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: Wireless LAN Devices and Standards, IEEE 802.11 Physical Layer Standards, IEEE 802.11 Medium Access Control and Network Layer Standards, Planning and Building a Wireless LAN, Conducting a Site Survey, Wireless LAN Security and Vulnerabilities, Implementing Wireless LAN Security, Managing a Wireless LAN, Network Settings and Wireless LAN Troubleshooting, Personal, Metropolitan, and Wide Area Wireless Networks Sample Hands-on Labs For the wireless networking hands-on labs, students use several networking devices such as routers, computers, cables, Linksys wireless router, Cisco access points, etc. Some sample labs/exercises are discussed below to demonstrate the major areas of this course. Initially, students perform hands-on experiments using command line interface (CLI) to configure the Cisco Access Point (AP) (e.g., set up IP address, SSID, etc.). Students also carry out more experiments to increase the security of wireless networks by using MAC filter, WEP (Wired Equivalent Privacy)/TKIP (Temporal Key Integrity Protocol), WPA (Wi-Fi Protected Access), WPA2, etc. At last, few more hands-on experiments are performed by upgrading the firmware of Linksys router with open-source DD-WRT. Due to the limitation of space, few hands-on labs are described in this paper. As semester gets ahead, more in-depth and advanced labs are introduced to enhance the advance topic of wireless networking. The sequence has been chosen according to lecture topics. However, many of the labs are independent of each other and anyone can replicate some of the labs in their curriculum. P age 15.875.4

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Equipment Used in Various Hands-on Labs • Cisco Aironet 1131 • Linksys WRT54GL • Dell Mini Laptops • CAT5 Cables • Console (Rollover) Cables Lab – Basic Configuration of Wireless Networks using Cisco AP This experiment aims to introduce the command line interface of Cisco Internetwork Operating System (IOS) to configure the Cisco wireless access point i.e., Aironet 1131. Using various commands, students find the name of Ethernet, radio and BVI interfaces, SSID, MAC address, BIA (burned-in address), bandwidth (BW), default IP address of Ethernet, radio and BVI interfaces. Students setup password to access control the AP for enhanced security. Students also setup IP address, SSID, and authentication method using command line interface. In addition, students setup http secure server using various Cisco commands on Cisco AP to access it via browser securely. Figure 1 and Figure 2 show the general network diagram for this lab setup and some of the later discussed labs. In this lab activity, students get to know the basic commands of Cisco IOS that students are expected to know from their first network administration course (i.e., prereq). If students forget those commands, this lab serves as refresher lab for them. Figure 1. General Network Diagram for Lab Setup (with Cisco AP) P age 15.875.5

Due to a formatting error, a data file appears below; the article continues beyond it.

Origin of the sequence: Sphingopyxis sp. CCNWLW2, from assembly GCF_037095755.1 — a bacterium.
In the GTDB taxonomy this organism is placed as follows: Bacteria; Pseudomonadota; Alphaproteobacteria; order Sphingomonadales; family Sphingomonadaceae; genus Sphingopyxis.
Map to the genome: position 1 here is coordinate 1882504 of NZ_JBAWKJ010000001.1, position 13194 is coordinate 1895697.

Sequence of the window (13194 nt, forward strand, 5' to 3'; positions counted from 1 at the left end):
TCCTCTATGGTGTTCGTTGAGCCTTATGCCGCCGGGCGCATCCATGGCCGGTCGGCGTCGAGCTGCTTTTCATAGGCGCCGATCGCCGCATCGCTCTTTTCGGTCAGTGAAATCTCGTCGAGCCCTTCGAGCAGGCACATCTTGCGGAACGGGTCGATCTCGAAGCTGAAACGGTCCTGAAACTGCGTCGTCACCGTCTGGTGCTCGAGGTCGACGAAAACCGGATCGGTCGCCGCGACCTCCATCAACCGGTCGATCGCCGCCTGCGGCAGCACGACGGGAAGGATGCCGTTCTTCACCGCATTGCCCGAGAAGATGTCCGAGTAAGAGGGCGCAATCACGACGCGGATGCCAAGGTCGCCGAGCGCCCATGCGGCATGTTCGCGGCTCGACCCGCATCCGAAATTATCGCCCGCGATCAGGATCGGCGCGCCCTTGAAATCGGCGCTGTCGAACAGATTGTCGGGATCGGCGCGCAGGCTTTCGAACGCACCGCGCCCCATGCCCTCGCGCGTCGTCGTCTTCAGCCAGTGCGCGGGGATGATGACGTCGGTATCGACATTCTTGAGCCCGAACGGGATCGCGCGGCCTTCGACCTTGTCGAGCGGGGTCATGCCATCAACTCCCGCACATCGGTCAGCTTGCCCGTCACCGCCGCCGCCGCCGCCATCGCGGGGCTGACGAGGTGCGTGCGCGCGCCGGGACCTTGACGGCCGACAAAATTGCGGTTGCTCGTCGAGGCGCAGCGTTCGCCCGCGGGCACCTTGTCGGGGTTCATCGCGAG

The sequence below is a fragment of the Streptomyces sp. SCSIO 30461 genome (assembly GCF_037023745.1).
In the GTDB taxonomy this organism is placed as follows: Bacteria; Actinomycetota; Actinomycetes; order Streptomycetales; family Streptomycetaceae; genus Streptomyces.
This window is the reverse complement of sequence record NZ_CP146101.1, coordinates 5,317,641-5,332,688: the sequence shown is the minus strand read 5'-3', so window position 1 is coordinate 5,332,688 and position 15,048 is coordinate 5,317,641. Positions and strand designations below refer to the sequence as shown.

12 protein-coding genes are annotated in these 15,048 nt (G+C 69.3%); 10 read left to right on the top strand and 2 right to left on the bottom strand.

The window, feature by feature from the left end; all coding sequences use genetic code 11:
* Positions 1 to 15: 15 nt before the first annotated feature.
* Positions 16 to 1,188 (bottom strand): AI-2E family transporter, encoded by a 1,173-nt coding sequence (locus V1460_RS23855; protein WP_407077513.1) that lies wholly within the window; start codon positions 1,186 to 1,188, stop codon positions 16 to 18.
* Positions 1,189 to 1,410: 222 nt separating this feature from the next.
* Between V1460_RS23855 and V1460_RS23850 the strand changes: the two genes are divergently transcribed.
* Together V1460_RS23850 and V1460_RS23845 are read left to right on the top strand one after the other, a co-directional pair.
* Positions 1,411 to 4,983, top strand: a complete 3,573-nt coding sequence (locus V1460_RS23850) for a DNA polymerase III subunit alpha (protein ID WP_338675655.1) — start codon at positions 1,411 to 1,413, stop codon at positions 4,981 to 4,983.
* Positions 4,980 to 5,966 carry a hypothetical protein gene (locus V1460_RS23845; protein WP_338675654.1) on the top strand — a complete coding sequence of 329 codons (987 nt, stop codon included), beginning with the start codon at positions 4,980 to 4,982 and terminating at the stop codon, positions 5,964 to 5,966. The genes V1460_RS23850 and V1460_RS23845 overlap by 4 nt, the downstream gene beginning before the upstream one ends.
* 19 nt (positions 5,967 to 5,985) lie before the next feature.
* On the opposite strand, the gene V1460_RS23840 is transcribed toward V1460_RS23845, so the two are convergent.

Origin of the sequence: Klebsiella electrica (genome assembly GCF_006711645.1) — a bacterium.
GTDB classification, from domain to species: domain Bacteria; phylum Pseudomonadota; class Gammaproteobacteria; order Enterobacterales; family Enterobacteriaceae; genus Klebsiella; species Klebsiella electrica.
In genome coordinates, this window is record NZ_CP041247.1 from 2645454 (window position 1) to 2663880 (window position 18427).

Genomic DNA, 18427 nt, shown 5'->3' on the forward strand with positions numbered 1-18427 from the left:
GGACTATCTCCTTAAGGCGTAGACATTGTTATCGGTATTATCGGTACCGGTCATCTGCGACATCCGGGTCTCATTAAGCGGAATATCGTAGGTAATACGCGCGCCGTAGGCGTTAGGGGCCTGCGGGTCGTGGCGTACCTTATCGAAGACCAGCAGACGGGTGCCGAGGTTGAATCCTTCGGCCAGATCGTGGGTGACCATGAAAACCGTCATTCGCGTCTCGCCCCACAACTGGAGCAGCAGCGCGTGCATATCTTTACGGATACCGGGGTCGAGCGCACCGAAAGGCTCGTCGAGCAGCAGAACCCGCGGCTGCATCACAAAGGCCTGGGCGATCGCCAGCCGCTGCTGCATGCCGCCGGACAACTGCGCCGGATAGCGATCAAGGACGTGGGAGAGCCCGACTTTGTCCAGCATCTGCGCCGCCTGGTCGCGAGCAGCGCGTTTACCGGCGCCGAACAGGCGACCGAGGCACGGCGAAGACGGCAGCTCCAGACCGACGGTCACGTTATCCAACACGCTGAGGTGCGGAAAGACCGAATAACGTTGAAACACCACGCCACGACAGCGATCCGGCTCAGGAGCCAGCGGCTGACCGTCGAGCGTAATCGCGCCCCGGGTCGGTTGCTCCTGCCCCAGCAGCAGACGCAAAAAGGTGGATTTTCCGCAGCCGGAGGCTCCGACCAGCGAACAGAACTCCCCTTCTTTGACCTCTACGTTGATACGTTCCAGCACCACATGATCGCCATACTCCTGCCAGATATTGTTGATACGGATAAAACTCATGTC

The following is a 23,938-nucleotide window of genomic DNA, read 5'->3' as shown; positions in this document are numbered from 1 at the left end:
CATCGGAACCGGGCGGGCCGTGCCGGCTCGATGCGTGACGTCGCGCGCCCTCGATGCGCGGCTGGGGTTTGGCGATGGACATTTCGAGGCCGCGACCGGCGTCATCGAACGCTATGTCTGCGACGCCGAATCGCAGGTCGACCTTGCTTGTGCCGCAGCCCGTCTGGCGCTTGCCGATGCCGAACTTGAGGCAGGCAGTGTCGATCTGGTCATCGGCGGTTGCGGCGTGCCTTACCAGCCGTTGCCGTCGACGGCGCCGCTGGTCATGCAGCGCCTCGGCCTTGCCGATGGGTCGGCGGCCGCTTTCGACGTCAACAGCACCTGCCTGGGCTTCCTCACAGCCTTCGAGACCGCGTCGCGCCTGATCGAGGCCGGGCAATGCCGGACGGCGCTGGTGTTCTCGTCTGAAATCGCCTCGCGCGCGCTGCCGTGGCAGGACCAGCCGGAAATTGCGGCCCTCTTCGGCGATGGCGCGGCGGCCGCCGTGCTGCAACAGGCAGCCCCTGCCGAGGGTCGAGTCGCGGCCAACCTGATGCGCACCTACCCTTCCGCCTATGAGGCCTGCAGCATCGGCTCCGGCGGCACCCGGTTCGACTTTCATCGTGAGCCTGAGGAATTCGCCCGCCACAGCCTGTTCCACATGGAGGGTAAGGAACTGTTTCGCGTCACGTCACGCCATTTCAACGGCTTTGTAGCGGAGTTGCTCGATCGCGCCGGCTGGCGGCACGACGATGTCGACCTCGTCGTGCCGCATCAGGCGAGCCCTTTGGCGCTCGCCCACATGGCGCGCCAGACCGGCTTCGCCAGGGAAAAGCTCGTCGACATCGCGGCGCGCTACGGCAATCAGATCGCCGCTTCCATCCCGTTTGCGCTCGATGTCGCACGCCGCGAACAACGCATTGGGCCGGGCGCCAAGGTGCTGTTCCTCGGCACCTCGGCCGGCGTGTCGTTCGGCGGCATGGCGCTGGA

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Lab - Configuring Shared Key Authentication on Cisco AP In this lab, students use the command-line interface to remove open authentication and configure shared key authentication. Shared key authentication is more secure than open system authentications. Students setup encryption cipher and key size for securing AP using Cisco IOS commands. Students test/verify this activity/setup on their laptops to connect using this authentication type and shared key. Lab – Observe the MAC Settings for the Linksys Students observe various MAC layer setting of Linksys wireless routers such as authentication type, CTS protection mode, beacon interval, DTIM interval, fragmentation threshold, and RTS threshold. Students get knowledge about each of these parameters and how they affect the performance of wireless networks. Students write a reflection report by including those parameters.
Dell Switch 10.255.4.0/16 10.255.1.1/16 10.255.1.2/16 Linksys Wireless Router Lab Router Cisco Lab Switch 172.31.11.44/29 Internet Lab PCs Wired Ethernet Cable
Laptop Laptop
DHCP enabled Use Nearest PC for CLI configuration One Team of Students
Figure 2. General Network Diagram for Lab Setup (with Linksys Router) Lab - Evaluating Radio Frequency (RF) Loss The two factors that have the greatest impact on WLAN RF loss are distance from the access point (AP) and objects between the AP and the client. In this lab activity, students evaluate the RF loss in their wireless environment. Students, on a laptop computer, look for signal strength measurement (status of WLAN). Students move away from AP, and keep measuring the strength with noting the distance. They continue roaming until students no longer can receive the signal. They note the location and distance. They move back towards the AP and stop whenever there is a significant increase in signal strength. They note and record the obstacles that are between laptop and AP. Students go in opposite direction and do the same experiment. In submission, P age 15.875.6